Verticals and Horizontals
We live in a horizontal world but cats aren’t limited to the horizontal side of life. Cats make use of horizontal and vertical aspects of the environment. In fact, they rely on vertical areas for safety, comfort and certainly for fun. Providing your cat with vertical options in his territory isn’t just a luxury, it’s a crucial part of feline life. In a multicat home, vertical territory can make the difference between a happy household and a feline battleground. One of the easiest ways to increase vertical territory is with a cat tree.
When you have more than one cat in your home, the addition of cat tree increases the chances of living in harmony because cats of higher status can claim the highest perch. If the relationship between a couple of cats in your home is very tense, the ability for the higher-ranking cat to move to the high perch on a tree can be enough to let the other cat know who is in charge here. The ability to claim vertical territory may reduce the number of physical confrontations and tense stand-offs.
Help for Timid Cats
If there’s a timid cat living in your home, the addition of a cat tree can provide a safe place for him to stay out in the open while still feeling secure. On an elevated perch, the cat has a visual advantage because he can see more of his environment and as a result, he’ll have more visual warning time of any advancing opponent. The elevated location also provides security because the cat knows he won’t be ambushed from behind.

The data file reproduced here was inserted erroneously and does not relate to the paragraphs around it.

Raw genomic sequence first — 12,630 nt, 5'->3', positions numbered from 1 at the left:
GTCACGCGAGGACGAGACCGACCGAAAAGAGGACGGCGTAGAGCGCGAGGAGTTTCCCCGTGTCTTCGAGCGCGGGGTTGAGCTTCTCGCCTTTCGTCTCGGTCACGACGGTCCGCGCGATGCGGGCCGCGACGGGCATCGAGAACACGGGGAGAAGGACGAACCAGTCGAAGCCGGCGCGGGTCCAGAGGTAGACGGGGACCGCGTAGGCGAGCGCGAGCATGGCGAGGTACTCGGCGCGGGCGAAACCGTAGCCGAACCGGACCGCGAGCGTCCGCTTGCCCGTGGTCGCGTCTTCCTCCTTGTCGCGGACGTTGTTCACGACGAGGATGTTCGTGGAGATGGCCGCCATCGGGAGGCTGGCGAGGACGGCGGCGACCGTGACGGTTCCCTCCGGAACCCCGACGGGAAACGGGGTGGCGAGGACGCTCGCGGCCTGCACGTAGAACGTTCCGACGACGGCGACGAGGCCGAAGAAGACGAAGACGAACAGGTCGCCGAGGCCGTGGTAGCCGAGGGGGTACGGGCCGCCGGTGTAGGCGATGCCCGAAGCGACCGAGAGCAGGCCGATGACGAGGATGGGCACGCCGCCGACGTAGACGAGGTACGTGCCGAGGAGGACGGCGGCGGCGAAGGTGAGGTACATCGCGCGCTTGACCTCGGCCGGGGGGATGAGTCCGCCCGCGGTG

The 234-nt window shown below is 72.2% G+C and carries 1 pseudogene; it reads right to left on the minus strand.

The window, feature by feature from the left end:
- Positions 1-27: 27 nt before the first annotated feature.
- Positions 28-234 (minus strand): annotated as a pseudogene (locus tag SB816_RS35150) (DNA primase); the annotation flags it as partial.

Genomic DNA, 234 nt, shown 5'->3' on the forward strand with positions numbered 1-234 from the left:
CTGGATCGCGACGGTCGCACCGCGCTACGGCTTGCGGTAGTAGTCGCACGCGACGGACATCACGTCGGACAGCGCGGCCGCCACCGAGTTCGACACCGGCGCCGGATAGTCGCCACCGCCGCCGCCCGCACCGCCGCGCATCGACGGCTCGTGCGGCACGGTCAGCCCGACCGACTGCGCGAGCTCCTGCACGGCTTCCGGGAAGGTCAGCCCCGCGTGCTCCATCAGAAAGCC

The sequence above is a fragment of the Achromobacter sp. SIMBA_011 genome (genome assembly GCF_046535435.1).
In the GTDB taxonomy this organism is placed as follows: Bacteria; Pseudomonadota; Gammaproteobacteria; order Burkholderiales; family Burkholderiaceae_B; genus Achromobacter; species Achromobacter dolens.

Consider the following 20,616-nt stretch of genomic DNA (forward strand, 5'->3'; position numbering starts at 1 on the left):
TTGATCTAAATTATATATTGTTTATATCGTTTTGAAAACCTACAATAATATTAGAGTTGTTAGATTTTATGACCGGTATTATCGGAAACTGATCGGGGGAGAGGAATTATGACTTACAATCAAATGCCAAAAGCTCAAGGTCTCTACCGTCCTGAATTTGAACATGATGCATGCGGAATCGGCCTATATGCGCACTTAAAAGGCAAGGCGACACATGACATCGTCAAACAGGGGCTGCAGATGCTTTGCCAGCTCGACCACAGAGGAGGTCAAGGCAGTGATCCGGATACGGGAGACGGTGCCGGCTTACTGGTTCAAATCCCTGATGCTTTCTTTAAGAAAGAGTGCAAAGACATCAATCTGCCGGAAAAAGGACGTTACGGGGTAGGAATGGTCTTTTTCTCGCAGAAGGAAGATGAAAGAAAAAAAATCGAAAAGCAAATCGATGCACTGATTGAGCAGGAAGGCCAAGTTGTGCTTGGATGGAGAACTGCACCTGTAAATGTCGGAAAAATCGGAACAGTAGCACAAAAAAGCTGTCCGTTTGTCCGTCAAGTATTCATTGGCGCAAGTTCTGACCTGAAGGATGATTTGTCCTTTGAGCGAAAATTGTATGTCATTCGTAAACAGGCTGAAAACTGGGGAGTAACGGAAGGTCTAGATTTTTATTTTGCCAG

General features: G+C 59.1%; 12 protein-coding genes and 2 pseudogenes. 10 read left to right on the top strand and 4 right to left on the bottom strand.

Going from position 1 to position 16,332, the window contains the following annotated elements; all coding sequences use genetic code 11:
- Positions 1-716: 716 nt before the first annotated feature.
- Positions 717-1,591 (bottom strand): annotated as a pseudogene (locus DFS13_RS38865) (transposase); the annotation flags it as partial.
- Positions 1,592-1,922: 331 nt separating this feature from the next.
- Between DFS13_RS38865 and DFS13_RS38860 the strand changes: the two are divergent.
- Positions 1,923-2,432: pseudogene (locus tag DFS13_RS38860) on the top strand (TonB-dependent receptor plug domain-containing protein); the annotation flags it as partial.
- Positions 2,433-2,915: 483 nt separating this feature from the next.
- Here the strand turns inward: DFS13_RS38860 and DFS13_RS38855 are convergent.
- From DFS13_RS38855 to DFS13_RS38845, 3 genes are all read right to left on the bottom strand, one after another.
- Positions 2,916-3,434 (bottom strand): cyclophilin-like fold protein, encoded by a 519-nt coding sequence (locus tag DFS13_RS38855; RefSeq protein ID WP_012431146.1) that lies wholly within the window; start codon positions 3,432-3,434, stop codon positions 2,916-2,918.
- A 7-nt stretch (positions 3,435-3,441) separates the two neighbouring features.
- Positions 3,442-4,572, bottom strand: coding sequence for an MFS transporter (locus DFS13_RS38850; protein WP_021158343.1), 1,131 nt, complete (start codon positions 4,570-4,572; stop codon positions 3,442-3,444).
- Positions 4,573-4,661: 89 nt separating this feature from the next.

If you have a cat who tends to run under the bed and hide, place a cat tree in the room that has an A-frame bed on it so he has the benefit of being elevated as well as being hidden. This may be enough to entice him to stay in the room near family or guests instead of running for cover in the bedroom.
A cat tree is a great way to increase vertical territory because it provides the opportunity for more than one cat to share a close space while maintaining any sort of pecking order. Cats who wouldn’t share close quarters on a windowsill or table, may be at ease enough to share a cat tree. The different levels of the perches allow cats to be close together but not right next to each other.